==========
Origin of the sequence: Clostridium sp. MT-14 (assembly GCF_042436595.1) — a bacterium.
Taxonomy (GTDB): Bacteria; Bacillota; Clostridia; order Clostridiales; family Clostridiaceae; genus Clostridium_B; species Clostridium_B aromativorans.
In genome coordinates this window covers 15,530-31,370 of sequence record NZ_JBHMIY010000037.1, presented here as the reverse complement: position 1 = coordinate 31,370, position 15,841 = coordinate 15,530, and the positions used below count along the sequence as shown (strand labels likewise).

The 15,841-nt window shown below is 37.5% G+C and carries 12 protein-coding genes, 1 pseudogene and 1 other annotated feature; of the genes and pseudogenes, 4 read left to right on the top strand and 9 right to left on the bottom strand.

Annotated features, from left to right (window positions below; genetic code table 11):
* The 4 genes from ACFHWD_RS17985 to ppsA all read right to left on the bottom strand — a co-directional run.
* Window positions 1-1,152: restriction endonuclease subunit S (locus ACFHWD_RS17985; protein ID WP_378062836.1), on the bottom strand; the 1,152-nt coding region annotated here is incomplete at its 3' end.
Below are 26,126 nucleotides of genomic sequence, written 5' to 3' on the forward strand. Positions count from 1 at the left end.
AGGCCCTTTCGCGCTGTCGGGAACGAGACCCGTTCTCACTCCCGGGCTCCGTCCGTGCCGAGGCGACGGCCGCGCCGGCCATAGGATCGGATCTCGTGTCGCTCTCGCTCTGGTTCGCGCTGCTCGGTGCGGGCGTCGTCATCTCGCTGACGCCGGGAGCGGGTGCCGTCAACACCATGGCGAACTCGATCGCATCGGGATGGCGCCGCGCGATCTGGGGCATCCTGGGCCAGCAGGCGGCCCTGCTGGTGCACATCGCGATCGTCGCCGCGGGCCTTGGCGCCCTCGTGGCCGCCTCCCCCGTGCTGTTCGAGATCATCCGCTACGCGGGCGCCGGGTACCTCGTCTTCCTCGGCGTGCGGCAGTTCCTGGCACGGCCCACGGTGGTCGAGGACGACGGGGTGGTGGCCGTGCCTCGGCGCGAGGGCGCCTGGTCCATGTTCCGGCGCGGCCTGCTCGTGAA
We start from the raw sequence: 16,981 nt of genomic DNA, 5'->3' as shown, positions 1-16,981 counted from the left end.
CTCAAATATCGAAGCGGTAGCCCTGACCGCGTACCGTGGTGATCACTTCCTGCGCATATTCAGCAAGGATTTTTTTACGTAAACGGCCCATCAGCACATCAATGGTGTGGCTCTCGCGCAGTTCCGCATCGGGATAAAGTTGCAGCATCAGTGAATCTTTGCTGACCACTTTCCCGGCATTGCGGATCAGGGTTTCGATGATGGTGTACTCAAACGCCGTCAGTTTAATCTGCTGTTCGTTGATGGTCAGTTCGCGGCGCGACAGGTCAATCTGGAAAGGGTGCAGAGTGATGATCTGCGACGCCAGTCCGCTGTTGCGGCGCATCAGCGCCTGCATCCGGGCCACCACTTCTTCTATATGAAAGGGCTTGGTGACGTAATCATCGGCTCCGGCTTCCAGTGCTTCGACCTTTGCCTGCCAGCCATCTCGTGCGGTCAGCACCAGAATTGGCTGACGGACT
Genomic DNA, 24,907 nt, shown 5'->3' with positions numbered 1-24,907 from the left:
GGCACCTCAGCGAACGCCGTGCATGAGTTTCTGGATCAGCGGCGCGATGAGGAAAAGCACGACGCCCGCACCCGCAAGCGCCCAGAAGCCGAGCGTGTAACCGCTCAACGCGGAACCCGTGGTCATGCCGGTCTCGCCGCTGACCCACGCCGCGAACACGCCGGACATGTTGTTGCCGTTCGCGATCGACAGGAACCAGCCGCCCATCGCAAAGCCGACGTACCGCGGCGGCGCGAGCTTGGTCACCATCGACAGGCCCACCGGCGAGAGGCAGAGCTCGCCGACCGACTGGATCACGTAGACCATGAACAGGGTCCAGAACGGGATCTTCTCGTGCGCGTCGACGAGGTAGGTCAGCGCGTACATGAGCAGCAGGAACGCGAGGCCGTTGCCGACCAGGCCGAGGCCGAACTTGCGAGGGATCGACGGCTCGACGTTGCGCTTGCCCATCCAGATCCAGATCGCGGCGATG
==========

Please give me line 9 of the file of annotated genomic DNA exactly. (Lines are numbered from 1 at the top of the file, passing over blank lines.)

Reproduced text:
AGGCCCTTTCGCGCTGTCGGGAACGAGACCCGTTCTCACTCCCGGGCTCCGTCCGTGCCGAGGCGACGGCCGCGCCGGCCATAGGATCGGATCTCGTGTCGCTCTCGCTCTGGTTCGCGCTGCTCGGTGCGGGCGTCGTCATCTCGCTGACGCCGGGAGCGGGTGCCGTCAACACCATGGCGAACTCGATCGCATCGGGATGGCGCCGCGCGATCTGGGGCATCCTGGGCCAGCAGGCGGCCCTGCTGGTGCACATCGCGATCGTCGCCGCGGGCCTTGGCGCCCTCGTGGCCGCCTCCCCCGTGCTGTTCGAGATCATCCGCTACGCGGGCGCCGGGTACCTCGTCTTCCTCGGCGTGCGGCAGTTCCTGGCACGGCCCACGGTGGTCGAGGACGACGGGGTGGTGGCCGTGCCTCGGCGCGAGGGCGCCTGGTCCATGTTCCGGCGCGGCCTGCTCGTGAA